Beaver trial reintroduction in the UK has a problem when one of the animals escapes

Reintroducing beavers into the UK would be a very sensible move. As a natural part of our ecosystem the fact that they are no longer there has an impact. Apart from the substantial reduction in flash floods that will occur should beavers be reintroduced across the UK, they also have a huge impact on biodiversity and the general river ecosystem as well as acting as a filter meaning that the water further downstream is substantially cleaner virtually eliminating all farm runoff.

However at the moment all British schemes to do with reintroducing beavers consist of putting the beavers into relatively small enclosures and then watching their impacts and how well they do.

While I can fully understand people wanting to do this this we can see the impacts they have by looking at reintroduction trials that have occurred in Europe. I understand that the government is trying to bring along the population but the speed of this reintroduction could be accelerated dramatically.

In one of these trials one of the beavers recently escaped and roamed about three miles. At this point he brought down a large tree. While the beaver was quickly recaptured and taken back to where the trial was occurring, the manager of the estate made it clear that they would happily host a pair of these beavers on the land.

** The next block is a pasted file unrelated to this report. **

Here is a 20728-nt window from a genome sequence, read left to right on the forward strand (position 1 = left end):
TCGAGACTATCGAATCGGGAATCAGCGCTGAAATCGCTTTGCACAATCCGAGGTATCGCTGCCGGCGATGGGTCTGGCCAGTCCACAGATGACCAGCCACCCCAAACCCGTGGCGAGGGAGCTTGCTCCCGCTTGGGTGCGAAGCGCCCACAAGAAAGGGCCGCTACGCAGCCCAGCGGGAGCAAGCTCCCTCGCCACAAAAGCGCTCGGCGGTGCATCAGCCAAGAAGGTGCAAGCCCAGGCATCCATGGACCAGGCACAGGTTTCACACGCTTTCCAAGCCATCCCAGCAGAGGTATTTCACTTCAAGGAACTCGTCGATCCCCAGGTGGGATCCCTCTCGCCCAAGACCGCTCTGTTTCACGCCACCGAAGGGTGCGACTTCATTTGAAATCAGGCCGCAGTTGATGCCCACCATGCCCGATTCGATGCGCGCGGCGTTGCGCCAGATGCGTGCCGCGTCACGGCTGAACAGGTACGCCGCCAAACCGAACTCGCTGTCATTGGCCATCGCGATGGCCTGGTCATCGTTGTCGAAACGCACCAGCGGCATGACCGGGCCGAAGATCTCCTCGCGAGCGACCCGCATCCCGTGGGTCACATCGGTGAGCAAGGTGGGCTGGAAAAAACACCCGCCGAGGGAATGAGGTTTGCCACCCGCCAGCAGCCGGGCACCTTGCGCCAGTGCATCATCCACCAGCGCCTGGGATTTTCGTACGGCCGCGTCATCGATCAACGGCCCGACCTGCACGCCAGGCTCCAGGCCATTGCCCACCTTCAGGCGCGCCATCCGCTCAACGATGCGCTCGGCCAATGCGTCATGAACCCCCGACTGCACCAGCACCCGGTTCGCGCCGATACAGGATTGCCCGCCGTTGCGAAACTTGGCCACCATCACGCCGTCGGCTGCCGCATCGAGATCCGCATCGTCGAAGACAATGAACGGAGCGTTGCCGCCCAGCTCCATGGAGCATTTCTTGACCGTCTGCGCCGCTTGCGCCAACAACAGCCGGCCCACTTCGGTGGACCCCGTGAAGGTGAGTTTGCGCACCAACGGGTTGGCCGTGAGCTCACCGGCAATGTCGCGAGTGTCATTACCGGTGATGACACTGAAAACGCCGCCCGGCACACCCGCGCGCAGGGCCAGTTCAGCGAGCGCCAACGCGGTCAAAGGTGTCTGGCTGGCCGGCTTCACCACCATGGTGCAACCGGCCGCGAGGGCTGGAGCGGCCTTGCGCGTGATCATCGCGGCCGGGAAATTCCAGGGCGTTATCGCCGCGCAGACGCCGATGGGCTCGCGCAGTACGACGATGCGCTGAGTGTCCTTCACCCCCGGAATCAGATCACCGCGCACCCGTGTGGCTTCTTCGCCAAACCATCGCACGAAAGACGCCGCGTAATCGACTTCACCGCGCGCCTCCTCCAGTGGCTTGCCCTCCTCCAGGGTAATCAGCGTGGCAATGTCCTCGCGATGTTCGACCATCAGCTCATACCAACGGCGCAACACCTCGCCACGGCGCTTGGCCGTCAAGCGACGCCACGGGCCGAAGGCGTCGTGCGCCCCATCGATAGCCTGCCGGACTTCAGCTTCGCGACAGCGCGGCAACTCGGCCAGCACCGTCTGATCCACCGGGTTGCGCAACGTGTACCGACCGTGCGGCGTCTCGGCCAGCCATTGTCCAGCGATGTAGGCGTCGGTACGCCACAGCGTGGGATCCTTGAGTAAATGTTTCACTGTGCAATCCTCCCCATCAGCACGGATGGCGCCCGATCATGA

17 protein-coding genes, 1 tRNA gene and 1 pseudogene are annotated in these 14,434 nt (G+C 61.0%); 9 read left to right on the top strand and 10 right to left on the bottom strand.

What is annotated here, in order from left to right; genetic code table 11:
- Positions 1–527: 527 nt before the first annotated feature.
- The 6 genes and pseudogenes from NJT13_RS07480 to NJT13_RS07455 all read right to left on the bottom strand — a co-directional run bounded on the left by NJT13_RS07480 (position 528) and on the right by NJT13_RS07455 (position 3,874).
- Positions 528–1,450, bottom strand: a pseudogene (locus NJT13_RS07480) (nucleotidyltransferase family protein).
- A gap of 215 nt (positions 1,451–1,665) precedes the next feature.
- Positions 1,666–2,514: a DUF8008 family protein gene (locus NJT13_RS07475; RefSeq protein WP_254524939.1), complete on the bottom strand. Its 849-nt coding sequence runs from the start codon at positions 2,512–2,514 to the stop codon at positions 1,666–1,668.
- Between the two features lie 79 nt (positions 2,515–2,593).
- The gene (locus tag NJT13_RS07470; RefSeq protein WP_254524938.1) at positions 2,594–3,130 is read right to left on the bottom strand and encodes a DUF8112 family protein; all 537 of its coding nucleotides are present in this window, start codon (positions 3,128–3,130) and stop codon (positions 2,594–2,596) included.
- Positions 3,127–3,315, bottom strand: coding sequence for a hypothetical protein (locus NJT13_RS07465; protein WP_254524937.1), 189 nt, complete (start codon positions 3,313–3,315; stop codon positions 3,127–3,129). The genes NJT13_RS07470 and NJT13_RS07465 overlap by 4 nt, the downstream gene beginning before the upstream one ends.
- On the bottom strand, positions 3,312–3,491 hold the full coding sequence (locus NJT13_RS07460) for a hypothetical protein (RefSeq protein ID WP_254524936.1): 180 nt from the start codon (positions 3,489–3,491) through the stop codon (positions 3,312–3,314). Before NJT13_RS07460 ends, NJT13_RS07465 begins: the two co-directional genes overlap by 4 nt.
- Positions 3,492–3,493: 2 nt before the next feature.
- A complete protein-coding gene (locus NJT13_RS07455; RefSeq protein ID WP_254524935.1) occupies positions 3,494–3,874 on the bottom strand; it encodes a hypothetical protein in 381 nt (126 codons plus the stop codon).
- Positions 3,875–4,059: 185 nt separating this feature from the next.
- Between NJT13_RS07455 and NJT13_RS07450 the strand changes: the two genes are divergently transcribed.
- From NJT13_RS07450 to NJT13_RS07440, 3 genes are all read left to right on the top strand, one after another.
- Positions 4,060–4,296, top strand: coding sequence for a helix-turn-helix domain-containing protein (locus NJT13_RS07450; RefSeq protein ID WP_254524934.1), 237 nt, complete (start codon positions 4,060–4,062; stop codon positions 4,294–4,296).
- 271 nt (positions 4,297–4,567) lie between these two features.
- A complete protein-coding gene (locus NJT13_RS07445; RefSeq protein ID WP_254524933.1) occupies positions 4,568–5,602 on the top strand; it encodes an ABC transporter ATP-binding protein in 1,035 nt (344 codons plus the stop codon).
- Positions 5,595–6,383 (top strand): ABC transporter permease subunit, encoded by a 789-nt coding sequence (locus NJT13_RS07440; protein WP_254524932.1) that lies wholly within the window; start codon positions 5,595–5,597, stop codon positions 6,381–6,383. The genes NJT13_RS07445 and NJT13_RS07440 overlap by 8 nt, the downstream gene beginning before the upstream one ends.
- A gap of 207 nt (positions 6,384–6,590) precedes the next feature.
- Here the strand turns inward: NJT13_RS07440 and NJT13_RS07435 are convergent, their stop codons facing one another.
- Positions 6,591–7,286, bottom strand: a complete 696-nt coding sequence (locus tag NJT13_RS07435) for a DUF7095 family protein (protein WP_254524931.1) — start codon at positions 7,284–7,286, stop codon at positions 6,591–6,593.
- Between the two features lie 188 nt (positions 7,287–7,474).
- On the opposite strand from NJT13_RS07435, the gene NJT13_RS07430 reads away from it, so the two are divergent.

While there are some concerns about the impacts that beavers would have, a significant proportion of British landowners would welcome their return. It is certainly true that some of the ponds that they would create would occur in places that we would not like them, however they are likely to occur often in in places that we don’t use very effectively anyway, and their reintroduction and the dams they create are likely to release many floodplains back to far more regular use. While these floodplains would not be able to be built on (or at least not sensibly despite the large number that have been built on in recent years) they would likely be flooded far less regularly and so could be used more of the year round by farmers and other people.

Let us hope that the government decides that these trials have been a success in the near term and starts a proper reintroduction and does not allow narrow special interests to dictate what happens to our natural world.

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